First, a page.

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Fitzhugh Lee, General Lee, Chapter 6: the campaign in West Virginia. (search)
ed till Saturday night, when, under cover of darkness and our usual mountain mist, he suddenly withdrew. Your letter, with the socks, was handed to me when I was preparing to follow. I could not at the time attend to either, but I have since; and as I found Perry [his colored servant from Arlington] in desperate need, I bestowed a couple of pairs on him as a present from you; the others I have put in my trunk, and suppose they will fall to the lot of Meredith [a colored servant from the White House], into the state of whose hose I have not yet inquired. Should any sick man require them first he shall have them, but Meredith will have no one near to supply him but me, and will naturally expect that attention. The water is almost as bad here as in the mountains I left. There was a drenching rain yesterday, and as I left my overcoat in camp, I was thoroughly wet from head to foot. It has been raining ever since, and is now coming down with a will; but I have my clothes out on the b
Fitzhugh Lee, General Lee, Chapter 8: commands the army defending Richmond, and seven days battles. (search)
omment. From the left of his own army he had marched for Hanover Court House, Old Church, Tunstall's Station, on the York River Railroad, and Talleysville, to the lower Chickahominy, where the road fld McClellan do now? Would he attempt to open communication with his base of supplies at the White House, or would he retreat down the Peninsula in the direction of Fort Monroe, skirting the James Rh their troops, proceeded rapidly down the Peninsula. Stuart reached McClellan's base at the White House on the 29th, to find it abandoned. On Stuart's approach the greater part of the enemy's stor Richmond; and a half hour later he telegraphed Casey in command of his depot supplies at the White House that it was said Jackson is coming from Fredericksburg with the intention of attacking the ria sorrel called Grace Darling. When the war began he had her sent down from Arlington to the White House. He writes that he heard of Grace. She was seen bestridden by some of the Federal soldiers,
Fitzhugh Lee, General Lee, Chapter 9: Second battle of Manassas. (search)
revailed in the Federal capital, disorder reigned, and confusion was everywhere. As a precautionary measure, it was said, the money in the Treasury and in the banks was shipped to New York, and a gunboat with steam up lay in the river off the White House, and yet there was in and around Washington one hundred and twenty thousand men. On the 1st of September McClellan was again assigned to the command of the defenses around Washington. He had been much mortified in listening to the distant sou it. Halleck had intimated that McClellan would not be allowed to have it. The latter has stated that he was expressly told that no commander had been selected, but that he determined to solve the question for himself, so left his cards at the White House and War Department with P. P. C. written upon them, and then went to the field. That he fought the battles of Antietam and South Mountain with a halter around his neck. If he had been defeated and had survived, he would have been tried for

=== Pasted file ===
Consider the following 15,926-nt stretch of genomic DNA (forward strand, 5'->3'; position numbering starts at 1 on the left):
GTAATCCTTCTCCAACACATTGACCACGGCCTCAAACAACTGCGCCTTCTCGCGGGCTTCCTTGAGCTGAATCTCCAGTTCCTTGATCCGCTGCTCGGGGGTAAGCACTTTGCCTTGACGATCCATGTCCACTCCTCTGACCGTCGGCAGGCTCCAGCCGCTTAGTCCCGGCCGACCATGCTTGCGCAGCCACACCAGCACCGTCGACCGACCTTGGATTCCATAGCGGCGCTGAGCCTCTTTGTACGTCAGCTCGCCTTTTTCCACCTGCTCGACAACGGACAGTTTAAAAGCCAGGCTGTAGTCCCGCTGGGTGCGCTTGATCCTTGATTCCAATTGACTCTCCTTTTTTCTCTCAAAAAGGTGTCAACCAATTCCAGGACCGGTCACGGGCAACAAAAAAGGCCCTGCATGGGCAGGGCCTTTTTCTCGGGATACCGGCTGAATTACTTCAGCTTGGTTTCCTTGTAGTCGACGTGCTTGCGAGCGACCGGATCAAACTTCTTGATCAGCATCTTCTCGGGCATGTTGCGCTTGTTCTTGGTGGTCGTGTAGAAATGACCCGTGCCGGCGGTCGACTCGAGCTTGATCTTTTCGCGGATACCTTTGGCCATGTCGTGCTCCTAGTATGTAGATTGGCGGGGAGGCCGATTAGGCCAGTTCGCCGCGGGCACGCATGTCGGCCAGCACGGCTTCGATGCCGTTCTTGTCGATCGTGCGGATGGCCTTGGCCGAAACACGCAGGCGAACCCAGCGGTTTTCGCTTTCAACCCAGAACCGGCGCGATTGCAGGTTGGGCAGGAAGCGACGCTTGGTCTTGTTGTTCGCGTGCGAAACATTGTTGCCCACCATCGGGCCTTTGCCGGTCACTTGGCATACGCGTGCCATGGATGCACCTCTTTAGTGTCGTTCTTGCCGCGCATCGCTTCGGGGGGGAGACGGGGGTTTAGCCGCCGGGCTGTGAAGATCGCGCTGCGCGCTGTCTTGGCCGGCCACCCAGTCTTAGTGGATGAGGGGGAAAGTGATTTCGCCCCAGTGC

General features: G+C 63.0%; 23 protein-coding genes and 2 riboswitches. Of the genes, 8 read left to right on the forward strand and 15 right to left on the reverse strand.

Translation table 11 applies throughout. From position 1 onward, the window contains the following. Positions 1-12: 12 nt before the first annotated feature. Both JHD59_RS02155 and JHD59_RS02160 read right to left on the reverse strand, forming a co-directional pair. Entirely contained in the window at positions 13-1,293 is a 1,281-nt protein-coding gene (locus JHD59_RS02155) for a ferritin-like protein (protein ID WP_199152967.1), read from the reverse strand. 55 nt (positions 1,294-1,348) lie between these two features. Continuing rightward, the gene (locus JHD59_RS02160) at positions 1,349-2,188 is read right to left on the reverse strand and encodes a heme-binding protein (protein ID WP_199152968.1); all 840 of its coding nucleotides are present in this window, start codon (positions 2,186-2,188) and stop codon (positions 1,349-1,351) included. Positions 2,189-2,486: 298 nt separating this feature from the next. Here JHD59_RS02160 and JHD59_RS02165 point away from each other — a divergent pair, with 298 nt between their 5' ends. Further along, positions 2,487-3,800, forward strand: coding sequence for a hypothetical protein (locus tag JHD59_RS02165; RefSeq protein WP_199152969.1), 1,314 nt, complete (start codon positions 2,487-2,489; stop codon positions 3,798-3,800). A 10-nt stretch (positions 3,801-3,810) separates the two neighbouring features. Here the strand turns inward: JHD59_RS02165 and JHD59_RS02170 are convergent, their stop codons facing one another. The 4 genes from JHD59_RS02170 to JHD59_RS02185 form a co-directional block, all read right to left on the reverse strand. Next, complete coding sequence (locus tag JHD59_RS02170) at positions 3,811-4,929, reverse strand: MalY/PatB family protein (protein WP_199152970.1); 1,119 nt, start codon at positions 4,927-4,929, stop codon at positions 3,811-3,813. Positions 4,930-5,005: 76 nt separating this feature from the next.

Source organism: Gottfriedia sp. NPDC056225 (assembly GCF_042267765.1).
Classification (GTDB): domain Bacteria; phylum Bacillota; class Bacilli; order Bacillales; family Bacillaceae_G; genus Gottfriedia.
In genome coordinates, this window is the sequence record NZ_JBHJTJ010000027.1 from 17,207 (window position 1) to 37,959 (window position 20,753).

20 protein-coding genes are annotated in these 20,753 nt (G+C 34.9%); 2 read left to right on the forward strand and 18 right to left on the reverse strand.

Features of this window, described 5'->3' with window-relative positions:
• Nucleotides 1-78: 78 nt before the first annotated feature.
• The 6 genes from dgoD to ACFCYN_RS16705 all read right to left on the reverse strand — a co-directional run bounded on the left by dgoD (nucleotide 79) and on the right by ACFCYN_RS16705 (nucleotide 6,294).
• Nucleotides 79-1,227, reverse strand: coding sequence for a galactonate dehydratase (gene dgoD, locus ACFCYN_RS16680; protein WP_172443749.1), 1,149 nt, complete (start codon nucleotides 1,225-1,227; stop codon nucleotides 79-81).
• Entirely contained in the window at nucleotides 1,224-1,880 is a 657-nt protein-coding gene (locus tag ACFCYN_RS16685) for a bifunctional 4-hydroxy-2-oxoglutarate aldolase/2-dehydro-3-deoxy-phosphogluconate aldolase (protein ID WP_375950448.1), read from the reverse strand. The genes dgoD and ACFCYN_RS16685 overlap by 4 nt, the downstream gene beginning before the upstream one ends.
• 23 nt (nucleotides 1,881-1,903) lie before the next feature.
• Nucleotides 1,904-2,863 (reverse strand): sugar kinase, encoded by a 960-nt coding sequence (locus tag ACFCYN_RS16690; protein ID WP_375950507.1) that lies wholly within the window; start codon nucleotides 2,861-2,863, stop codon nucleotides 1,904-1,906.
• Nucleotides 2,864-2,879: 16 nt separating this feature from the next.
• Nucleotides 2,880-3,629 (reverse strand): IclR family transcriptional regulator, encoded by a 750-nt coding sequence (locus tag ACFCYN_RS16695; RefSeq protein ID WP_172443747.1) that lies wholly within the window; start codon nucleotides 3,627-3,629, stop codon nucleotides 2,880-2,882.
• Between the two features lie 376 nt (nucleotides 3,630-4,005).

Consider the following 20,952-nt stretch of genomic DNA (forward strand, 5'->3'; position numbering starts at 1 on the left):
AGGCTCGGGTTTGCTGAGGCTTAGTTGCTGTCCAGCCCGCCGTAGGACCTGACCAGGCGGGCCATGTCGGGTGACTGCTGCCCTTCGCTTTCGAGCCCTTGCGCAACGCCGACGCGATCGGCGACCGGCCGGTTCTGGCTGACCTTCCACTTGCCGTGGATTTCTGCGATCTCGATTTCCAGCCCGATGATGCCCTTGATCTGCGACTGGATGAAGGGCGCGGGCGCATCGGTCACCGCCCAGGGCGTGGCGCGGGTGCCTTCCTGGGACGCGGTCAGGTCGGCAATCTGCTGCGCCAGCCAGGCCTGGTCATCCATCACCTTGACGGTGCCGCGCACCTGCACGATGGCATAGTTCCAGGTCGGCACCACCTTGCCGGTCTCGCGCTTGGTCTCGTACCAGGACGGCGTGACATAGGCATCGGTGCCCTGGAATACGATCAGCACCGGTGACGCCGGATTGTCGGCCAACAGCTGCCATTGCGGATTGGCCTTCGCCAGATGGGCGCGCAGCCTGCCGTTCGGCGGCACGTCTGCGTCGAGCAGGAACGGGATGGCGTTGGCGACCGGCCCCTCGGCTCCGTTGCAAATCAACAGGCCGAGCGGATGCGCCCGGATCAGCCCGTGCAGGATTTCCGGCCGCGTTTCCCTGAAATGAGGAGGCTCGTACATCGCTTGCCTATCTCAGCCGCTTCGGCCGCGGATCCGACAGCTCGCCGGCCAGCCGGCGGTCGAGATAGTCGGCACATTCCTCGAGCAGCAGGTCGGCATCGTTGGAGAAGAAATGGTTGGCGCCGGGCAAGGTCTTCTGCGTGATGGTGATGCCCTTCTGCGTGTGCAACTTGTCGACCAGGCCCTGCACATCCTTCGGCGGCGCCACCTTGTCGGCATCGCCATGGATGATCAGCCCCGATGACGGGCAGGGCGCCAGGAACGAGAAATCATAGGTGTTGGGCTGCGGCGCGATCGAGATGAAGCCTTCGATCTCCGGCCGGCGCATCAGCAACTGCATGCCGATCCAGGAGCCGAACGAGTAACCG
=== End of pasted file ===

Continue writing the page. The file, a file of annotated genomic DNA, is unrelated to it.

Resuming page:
Fitzhugh Lee, General Lee, Chapter 10: Sharpsburg and Fredericksburg. (search)
n, girls, children, trudging through the mud and bivouacking in the open fields. Again, in a letter to his wife from the same camp, on December 2, 1862, he writes: I am glad you had the opportunity of visiting New Kent; but the sight of the White House must have brought particularly sad thoughts. It will all come right in the end, though we may not live to see it. That is Lieutenant Spangler who addressed me so familiarly. He was orderly sergeant of Captain Evans's company, Second Cavalry,ants, and says: I executed the deed of manumission sent me by Mr. Caskie, and returned it to him. I perceived that John Sawyer and James's names among the Arlington people had been omitted, and inserted them. I fear there are others among the White House lot which I did not discover. As to the attacks of the Northern papers, I do not mind them, and do not think it wise to make the publication you suggest. If all the names of the people at Arlington and on the Pamunkey are not embraced in the
Fitzhugh Lee, General Lee, Index. (search)
otopatomoy Creek, 158. Traveler, Lee's favorite horse, 211, 312, 406. Trevilian's, cavalry fight at, 344. Trimble, General, at Gettysburg, 287. Trist, Nicholas P., commissioner 46. Tucker's, Commodore, naval battalion, 381. Tunstall's Station, Va., 154. Turenne, Field-Marshal, 13, 423. Turner's Gap, Va., 205, 206. Twiggs, General David E., 38, 40. United States Ford, 245. Upton's brigade, 319. Valley of Virginia, 104, 107. Van Buren, Martin, 32. Van Dorn, Geneseger, General, at Petersburg, 360. Weitzel, General, commands Eighteenth Corps, 365. Western armies, success of, 347. Westmoreland County, 146. Westover estate, Virginia, 164. West Point graduates, 24. Whisky Insurrection, 10. White House, 164, 167. White Oak Swamp, 153, 162. White, Professor, 281. White, William, of Lexington, 406. Whiting, General W. H. C., 155. Whittier, Colonel, of Humphreys's staff, 391. Wickham family, the, 305. Wigfall, Senator, of Texas, 332